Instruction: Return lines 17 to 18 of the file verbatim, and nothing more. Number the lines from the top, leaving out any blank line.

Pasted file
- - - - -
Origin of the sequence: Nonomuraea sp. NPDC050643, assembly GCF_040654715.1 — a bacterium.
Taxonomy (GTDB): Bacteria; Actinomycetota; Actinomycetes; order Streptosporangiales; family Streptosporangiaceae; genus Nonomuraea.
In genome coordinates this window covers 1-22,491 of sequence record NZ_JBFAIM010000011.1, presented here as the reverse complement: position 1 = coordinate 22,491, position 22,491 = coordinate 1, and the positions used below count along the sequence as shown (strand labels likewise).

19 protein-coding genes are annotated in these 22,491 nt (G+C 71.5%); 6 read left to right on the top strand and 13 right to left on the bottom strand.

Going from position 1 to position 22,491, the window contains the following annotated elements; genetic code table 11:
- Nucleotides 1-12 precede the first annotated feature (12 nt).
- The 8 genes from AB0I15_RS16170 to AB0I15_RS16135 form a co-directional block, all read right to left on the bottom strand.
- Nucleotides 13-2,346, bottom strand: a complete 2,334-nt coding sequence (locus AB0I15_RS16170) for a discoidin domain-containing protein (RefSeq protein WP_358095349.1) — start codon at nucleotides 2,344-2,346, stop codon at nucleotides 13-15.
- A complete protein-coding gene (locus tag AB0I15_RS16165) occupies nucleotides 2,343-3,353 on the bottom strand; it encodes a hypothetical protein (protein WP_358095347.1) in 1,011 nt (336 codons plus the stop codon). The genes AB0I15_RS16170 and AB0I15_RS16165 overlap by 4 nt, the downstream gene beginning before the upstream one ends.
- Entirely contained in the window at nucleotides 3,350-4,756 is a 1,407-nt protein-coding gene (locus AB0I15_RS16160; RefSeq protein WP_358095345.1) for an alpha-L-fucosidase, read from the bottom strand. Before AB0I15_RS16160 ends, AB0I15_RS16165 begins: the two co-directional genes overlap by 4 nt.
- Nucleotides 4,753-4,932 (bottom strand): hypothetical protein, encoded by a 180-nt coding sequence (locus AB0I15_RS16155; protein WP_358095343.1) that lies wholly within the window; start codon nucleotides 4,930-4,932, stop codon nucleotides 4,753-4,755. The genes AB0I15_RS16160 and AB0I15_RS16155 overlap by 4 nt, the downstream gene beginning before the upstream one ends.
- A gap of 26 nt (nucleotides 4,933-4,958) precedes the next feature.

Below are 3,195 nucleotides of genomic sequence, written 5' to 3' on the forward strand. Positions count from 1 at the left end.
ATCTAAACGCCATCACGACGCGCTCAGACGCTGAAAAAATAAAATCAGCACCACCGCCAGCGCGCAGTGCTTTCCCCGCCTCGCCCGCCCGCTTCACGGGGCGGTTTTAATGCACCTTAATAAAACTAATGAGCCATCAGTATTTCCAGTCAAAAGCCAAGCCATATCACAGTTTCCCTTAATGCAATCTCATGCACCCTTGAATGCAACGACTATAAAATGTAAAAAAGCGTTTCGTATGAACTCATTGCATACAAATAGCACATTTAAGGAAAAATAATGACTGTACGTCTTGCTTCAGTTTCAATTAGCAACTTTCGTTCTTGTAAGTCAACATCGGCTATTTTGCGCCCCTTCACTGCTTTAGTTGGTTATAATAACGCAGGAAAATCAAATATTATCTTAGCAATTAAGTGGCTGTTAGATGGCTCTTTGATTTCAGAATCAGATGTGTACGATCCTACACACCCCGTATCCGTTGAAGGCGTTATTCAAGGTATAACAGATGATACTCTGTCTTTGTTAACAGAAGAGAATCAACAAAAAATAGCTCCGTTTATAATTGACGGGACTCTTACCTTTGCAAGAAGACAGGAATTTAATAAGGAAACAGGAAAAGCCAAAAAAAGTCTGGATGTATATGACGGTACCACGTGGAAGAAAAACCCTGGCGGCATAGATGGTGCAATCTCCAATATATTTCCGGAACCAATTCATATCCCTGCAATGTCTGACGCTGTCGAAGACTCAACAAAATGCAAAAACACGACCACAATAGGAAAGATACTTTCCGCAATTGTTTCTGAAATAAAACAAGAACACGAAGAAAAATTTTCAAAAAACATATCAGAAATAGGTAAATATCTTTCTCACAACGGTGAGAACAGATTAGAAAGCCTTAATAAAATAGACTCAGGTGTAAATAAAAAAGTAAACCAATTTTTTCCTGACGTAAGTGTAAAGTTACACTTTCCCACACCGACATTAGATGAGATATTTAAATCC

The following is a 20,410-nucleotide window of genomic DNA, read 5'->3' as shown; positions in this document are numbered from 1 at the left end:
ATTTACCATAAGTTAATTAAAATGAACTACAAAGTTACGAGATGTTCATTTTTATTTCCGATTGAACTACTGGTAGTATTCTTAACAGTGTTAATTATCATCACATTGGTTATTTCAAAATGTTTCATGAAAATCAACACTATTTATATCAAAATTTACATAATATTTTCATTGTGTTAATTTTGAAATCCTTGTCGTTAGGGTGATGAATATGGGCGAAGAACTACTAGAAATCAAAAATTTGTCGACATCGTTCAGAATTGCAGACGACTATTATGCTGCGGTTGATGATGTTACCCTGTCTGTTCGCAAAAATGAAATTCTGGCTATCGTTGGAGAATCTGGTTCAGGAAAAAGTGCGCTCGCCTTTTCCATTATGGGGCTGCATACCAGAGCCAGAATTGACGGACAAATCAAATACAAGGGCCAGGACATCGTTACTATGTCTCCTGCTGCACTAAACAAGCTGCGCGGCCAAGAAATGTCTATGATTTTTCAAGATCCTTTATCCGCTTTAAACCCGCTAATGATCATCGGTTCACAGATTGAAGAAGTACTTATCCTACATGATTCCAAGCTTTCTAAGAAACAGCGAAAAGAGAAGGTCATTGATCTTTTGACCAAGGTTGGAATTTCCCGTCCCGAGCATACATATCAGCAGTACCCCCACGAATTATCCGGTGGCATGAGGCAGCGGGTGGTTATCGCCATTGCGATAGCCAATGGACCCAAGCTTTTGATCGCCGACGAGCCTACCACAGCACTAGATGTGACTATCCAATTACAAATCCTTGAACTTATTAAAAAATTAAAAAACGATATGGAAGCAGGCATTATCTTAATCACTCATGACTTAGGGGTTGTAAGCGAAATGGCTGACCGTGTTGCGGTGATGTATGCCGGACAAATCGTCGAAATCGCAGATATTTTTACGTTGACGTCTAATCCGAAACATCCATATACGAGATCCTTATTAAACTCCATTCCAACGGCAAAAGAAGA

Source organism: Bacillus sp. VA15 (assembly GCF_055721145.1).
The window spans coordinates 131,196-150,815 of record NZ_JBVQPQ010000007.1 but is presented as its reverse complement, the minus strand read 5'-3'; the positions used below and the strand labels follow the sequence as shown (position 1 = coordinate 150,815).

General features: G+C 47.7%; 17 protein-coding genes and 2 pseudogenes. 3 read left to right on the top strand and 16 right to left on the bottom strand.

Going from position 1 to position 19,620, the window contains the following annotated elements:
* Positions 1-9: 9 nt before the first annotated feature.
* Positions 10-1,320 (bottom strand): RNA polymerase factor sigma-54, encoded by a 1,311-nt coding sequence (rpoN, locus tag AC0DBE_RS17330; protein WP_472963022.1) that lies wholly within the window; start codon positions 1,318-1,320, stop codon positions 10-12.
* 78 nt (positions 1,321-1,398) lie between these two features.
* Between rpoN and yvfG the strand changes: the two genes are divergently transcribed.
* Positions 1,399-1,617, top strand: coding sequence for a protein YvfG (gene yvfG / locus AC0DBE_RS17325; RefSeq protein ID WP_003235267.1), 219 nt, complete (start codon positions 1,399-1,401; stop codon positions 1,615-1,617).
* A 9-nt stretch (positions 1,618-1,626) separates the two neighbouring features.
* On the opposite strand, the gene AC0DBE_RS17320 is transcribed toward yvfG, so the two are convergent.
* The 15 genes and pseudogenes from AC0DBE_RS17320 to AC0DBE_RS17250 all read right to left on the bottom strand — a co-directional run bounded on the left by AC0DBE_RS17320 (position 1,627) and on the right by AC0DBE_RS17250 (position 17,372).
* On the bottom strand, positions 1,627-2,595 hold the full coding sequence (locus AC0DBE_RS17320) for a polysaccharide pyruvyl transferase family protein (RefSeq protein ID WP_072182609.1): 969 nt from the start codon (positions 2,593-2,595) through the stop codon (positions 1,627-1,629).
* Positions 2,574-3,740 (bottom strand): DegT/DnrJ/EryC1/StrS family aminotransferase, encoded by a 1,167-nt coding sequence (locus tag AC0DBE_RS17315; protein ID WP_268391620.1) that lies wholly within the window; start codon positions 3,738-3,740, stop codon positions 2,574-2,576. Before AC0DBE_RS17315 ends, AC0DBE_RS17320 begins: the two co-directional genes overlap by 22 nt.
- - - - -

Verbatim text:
Source organism: Bacillus sp. VA15 (assembly GCF_055721145.1).
The window spans coordinates 131,196-150,815 of record NZ_JBVQPQ010000007.1 but is presented as its reverse complement, the minus strand read 5'-3'; the positions used below and the strand labels follow the sequence as shown (position 1 = coordinate 150,815).